When it comes to growing South Australia, one of the good things is that we may well get more migrants, but more migrants are no good unless they're well trained. We need skilled migrants. We also need skilled Australians. Leigh Creek will likely employ something like 3½ thousand people; the Whyalla steelworks, 2,500 people; Olympic Dam, probably around 3,000 people; the Iron Road project, somewhere around 3,000 people. This is getting close to 15,000 people when I include the people that will be required in Adelaide for the naval shipbuilding program. It's all good stuff, except that, with the skills package that's been announced in the budget, which I support to a certain extent—there are some problems there; I'll talk about them in a moment—there's no indication of where this training will be located.
I do have a problem. The budget talks about 80,000 apprentices, and most people think that's great. We're creating an opportunity for 80,000 young Australians to get a trade—except that the government has cancelled or hasn't funded the mentoring program that we've seen in South Australia to move completion rates from 50 per cent to 95 per cent. So it's no good creating 80,000 places; I mean, there is some good in that, but it's much, much better to have 80,000 apprentices finishing their trade. The mentoring program that was so successful in boosting the completion rates for apprentices is missing from this budget. That's a little bit disappointing, once again, because of the number of jobs that could be formed in these projects running all across regional South Australia.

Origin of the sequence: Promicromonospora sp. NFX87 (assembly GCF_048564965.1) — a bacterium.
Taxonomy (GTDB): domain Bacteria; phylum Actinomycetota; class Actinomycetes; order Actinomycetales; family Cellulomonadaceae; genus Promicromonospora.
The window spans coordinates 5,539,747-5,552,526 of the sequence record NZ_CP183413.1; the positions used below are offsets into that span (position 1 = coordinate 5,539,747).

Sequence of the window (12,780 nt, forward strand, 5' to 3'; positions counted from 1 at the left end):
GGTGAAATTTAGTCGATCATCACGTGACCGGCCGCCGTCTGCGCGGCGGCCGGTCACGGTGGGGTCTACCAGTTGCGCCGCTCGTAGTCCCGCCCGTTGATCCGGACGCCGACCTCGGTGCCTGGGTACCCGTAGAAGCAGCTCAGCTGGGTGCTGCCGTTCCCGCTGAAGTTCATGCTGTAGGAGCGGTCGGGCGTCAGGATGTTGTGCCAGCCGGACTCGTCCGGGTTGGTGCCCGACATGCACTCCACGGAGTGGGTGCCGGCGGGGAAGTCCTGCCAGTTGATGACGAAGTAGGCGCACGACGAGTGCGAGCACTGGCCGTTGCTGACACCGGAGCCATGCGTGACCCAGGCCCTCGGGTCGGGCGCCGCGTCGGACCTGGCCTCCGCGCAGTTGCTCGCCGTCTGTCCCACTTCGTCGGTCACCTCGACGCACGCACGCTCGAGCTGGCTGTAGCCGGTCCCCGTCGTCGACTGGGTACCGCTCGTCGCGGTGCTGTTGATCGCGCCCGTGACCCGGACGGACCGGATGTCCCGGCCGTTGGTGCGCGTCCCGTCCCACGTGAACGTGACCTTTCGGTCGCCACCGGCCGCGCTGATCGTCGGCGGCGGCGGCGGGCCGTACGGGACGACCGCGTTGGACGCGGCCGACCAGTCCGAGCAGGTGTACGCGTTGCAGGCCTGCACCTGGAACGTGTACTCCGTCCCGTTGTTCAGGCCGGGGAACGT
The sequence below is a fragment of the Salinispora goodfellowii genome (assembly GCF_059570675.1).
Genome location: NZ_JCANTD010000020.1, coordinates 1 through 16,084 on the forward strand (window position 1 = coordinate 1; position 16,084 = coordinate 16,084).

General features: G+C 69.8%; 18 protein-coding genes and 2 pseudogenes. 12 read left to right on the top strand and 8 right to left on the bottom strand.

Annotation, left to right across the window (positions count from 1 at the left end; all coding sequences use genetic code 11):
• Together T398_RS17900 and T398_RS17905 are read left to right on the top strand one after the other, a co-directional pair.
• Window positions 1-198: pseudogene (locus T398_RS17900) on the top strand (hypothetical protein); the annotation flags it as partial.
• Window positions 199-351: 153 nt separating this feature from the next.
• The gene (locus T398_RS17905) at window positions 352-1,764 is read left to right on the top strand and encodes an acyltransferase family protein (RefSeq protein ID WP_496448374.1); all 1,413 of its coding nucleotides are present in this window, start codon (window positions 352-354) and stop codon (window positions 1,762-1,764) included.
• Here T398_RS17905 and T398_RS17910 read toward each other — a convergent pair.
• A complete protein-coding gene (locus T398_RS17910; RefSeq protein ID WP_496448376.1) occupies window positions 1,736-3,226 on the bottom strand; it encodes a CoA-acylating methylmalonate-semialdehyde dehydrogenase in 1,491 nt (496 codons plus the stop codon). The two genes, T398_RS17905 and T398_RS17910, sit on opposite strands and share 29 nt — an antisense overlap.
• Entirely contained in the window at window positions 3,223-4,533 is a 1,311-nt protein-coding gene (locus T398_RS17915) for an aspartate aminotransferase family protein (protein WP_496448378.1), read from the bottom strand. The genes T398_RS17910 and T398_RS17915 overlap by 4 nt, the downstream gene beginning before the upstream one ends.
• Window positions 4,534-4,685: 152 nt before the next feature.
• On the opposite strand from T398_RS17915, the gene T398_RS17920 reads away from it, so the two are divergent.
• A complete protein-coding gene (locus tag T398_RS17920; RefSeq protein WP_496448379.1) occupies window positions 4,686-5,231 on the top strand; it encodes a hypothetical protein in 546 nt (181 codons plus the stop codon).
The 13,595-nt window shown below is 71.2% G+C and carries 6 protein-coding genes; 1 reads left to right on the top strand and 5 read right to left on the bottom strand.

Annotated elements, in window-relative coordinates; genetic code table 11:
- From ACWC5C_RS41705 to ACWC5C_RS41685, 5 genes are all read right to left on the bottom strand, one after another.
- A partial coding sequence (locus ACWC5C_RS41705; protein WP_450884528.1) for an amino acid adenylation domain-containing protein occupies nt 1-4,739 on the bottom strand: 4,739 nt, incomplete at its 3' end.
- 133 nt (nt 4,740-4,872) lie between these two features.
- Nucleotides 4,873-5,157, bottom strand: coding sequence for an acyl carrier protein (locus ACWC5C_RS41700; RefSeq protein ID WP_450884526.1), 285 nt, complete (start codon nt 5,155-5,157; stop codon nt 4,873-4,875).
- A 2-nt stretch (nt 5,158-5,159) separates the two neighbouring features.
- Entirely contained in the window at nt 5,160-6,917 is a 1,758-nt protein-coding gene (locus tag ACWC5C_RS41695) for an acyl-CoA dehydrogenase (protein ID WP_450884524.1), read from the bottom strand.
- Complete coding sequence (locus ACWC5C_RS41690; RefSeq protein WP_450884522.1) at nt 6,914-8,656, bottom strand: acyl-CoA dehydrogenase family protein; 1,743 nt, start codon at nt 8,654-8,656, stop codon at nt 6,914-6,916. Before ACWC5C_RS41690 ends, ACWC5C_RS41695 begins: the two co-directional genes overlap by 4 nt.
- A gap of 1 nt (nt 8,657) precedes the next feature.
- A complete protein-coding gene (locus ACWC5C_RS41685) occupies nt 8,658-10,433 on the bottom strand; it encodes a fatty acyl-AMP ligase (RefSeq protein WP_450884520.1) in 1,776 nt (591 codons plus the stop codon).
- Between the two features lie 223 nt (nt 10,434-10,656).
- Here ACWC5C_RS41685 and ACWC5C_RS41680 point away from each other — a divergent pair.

I welcome the government's $100 million injection into regional airports. That's really good. We can have some upgrades to our airports—upgrades that would have otherwise ended up being funded by councils—by ratepayers. Air transport is the lifeblood of regional communities. People in regional communities want to connect to the cities. They want to be able to get access to medical services. They want to be able to get access to educational services. Businesses need to be able to get access to their headquarters in the capital cities. We need to be able to get locums to travel to these places. But right now we're facing a problem where we've got very expensive regional airfares. And what have the government done? In last year's budget, they announced that they were going to spend $51 billion on upgrading security at some of the regional airports. That's fine. That pays for the screening equipment, the X-ray equipment, that might be needed to upgrade security. But they failed to pay the somewhere between $530,000 and $760,000 per annum required to operate that security equipment. Councils are somehow going to have to find more than half a million dollars to run those security services at the airports. They can't just make that money. What they're going to have to do is pass that charge on to the airlines, who are going to pass it on to their customers, who are going to raise their prices.